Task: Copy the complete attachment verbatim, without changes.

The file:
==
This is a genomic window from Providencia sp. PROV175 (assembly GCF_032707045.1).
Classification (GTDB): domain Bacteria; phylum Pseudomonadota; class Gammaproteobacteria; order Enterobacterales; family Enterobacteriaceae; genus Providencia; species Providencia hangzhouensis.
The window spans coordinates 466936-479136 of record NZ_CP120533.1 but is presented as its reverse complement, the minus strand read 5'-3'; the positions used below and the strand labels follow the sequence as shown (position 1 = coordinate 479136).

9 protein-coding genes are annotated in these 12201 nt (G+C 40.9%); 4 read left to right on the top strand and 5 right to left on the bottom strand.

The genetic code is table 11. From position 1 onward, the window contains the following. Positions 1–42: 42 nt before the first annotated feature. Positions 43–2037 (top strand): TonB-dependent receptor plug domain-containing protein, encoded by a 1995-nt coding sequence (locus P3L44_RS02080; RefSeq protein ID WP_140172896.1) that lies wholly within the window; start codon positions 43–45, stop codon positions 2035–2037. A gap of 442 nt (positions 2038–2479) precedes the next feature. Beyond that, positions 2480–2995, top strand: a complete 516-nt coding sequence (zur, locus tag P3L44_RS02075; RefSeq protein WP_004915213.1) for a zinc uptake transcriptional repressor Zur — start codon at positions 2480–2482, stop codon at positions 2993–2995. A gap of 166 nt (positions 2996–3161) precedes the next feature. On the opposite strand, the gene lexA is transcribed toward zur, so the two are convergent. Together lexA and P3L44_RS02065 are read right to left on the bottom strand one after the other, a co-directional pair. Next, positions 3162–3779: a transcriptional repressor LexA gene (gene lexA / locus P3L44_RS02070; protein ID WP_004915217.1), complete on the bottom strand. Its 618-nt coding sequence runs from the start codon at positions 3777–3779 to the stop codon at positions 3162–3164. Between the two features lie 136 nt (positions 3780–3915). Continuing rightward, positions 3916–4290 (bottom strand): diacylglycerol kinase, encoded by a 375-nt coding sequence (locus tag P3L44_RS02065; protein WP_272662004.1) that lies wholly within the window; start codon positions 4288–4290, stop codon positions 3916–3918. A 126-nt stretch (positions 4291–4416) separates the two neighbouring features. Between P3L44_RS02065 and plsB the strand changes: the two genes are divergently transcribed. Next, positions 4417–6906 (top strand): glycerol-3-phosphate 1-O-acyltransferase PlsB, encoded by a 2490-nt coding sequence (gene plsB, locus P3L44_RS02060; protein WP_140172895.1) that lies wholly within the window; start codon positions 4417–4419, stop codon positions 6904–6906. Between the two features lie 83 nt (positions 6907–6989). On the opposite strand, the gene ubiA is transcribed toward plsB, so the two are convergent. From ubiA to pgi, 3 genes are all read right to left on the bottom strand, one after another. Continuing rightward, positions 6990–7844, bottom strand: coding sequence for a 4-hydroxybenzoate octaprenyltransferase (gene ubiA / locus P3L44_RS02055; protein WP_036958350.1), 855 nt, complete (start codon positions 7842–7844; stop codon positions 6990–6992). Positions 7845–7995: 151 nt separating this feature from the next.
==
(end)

This is a genomic window from Providencia sp. PROV175 (assembly GCF_032707045.1).
Classification (GTDB): domain Bacteria; phylum Pseudomonadota; class Gammaproteobacteria; order Enterobacterales; family Enterobacteriaceae; genus Providencia; species Providencia hangzhouensis.
The window spans coordinates 466936-479136 of record NZ_CP120533.1 but is presented as its reverse complement, the minus strand read 5'-3'; the positions used below and the strand labels follow the sequence as shown (position 1 = coordinate 479136).

9 protein-coding genes are annotated in these 12201 nt (G+C 40.9%); 4 read left to right on the top strand and 5 right to left on the bottom strand.

The genetic code is table 11. From position 1 onward, the window contains the following. Positions 1–42: 42 nt before the first annotated feature. Positions 43–2037 (top strand): TonB-dependent receptor plug domain-containing protein, encoded by a 1995-nt coding sequence (locus P3L44_RS02080; RefSeq protein ID WP_140172896.1) that lies wholly within the window; start codon positions 43–45, stop codon positions 2035–2037. A gap of 442 nt (positions 2038–2479) precedes the next feature. Beyond that, positions 2480–2995, top strand: a complete 516-nt coding sequence (zur, locus tag P3L44_RS02075; RefSeq protein WP_004915213.1) for a zinc uptake transcriptional repressor Zur — start codon at positions 2480–2482, stop codon at positions 2993–2995. A gap of 166 nt (positions 2996–3161) precedes the next feature. On the opposite strand, the gene lexA is transcribed toward zur, so the two are convergent. Together lexA and P3L44_RS02065 are read right to left on the bottom strand one after the other, a co-directional pair. Next, positions 3162–3779: a transcriptional repressor LexA gene (gene lexA / locus P3L44_RS02070; protein ID WP_004915217.1), complete on the bottom strand. Its 618-nt coding sequence runs from the start codon at positions 3777–3779 to the stop codon at positions 3162–3164. Between the two features lie 136 nt (positions 3780–3915). Continuing rightward, positions 3916–4290 (bottom strand): diacylglycerol kinase, encoded by a 375-nt coding sequence (locus tag P3L44_RS02065; protein WP_272662004.1) that lies wholly within the window; start codon positions 4288–4290, stop codon positions 3916–3918. A 126-nt stretch (positions 4291–4416) separates the two neighbouring features. Between P3L44_RS02065 and plsB the strand changes: the two genes are divergently transcribed. Next, positions 4417–6906 (top strand): glycerol-3-phosphate 1-O-acyltransferase PlsB, encoded by a 2490-nt coding sequence (gene plsB, locus P3L44_RS02060; protein WP_140172895.1) that lies wholly within the window; start codon positions 4417–4419, stop codon positions 6904–6906. Between the two features lie 83 nt (positions 6907–6989). On the opposite strand, the gene ubiA is transcribed toward plsB, so the two are convergent. From ubiA to pgi, 3 genes are all read right to left on the bottom strand, one after another. Continuing rightward, positions 6990–7844, bottom strand: coding sequence for a 4-hydroxybenzoate octaprenyltransferase (gene ubiA / locus P3L44_RS02055; protein WP_036958350.1), 855 nt, complete (start codon positions 7842–7844; stop codon positions 6990–6992). Positions 7845–7995: 151 nt separating this feature from the next.